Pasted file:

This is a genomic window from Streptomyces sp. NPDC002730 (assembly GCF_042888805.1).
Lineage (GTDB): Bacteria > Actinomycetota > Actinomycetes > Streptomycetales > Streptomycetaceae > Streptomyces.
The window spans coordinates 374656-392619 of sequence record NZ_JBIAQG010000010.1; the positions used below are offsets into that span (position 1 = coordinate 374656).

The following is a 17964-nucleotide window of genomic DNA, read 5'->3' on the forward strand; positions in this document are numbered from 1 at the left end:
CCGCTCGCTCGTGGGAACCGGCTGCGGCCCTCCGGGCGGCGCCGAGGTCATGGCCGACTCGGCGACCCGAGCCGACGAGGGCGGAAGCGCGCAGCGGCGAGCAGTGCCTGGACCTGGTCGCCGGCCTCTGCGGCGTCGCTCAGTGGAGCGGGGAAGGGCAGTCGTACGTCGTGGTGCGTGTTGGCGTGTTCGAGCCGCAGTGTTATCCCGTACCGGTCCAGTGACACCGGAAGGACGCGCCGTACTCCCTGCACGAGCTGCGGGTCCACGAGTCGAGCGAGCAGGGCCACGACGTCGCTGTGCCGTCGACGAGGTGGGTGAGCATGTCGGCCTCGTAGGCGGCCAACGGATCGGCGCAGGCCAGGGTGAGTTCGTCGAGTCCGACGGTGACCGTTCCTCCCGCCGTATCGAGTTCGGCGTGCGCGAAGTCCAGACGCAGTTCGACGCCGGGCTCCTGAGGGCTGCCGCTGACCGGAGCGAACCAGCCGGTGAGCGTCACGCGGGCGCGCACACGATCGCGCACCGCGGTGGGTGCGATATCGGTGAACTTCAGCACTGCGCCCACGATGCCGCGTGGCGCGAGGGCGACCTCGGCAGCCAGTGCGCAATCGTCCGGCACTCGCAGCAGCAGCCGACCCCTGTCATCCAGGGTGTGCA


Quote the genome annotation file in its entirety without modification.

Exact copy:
This is a genomic window from Streptomyces sp. NPDC002730 (assembly GCF_042888805.1).
Lineage (GTDB): Bacteria > Actinomycetota > Actinomycetes > Streptomycetales > Streptomycetaceae > Streptomyces.
The window spans coordinates 374656-392619 of sequence record NZ_JBIAQG010000010.1; the positions used below are offsets into that span (position 1 = coordinate 374656).

The following is a 17964-nucleotide window of genomic DNA, read 5'->3' on the forward strand; positions in this document are numbered from 1 at the left end:
CCGCTCGCTCGTGGGAACCGGCTGCGGCCCTCCGGGCGGCGCCGAGGTCATGGCCGACTCGGCGACCCGAGCCGACGAGGGCGGAAGCGCGCAGCGGCGAGCAGTGCCTGGACCTGGTCGCCGGCCTCTGCGGCGTCGCTCAGTGGAGCGGGGAAGGGCAGTCGTACGTCGTGGTGCGTGTTGGCGTGTTCGAGCCGCAGTGTTATCCCGTACCGGTCCAGTGACACCGGAAGGACGCGCCGTACTCCCTGCACGAGCTGCGGGTCCACGAGTCGAGCGAGCAGGGCCACGACGTCGCTGTGCCGTCGACGAGGTGGGTGAGCATGTCGGCCTCGTAGGCGGCCAACGGATCGGCGCAGGCCAGGGTGAGTTCGTCGAGTCCGACGGTGACCGTTCCTCCCGCCGTATCGAGTTCGGCGTGCGCGAAGTCCAGACGCAGTTCGACGCCGGGCTCCTGAGGGCTGCCGCTGACCGGAGCGAACCAGCCGGTGAGCGTCACGCGGGCGCGCACACGATCGCGCACCGCGGTGGGTGCGATATCGGTGAACTTCAGCACTGCGCCCACGATGCCGCGTGGCGCGAGGGCGACCTCGGCAGCCAGTGCGCAATCGTCCGGCACTCGCAGCAGCAGCCGACCCCTGTCATCCAGGGTGTGCA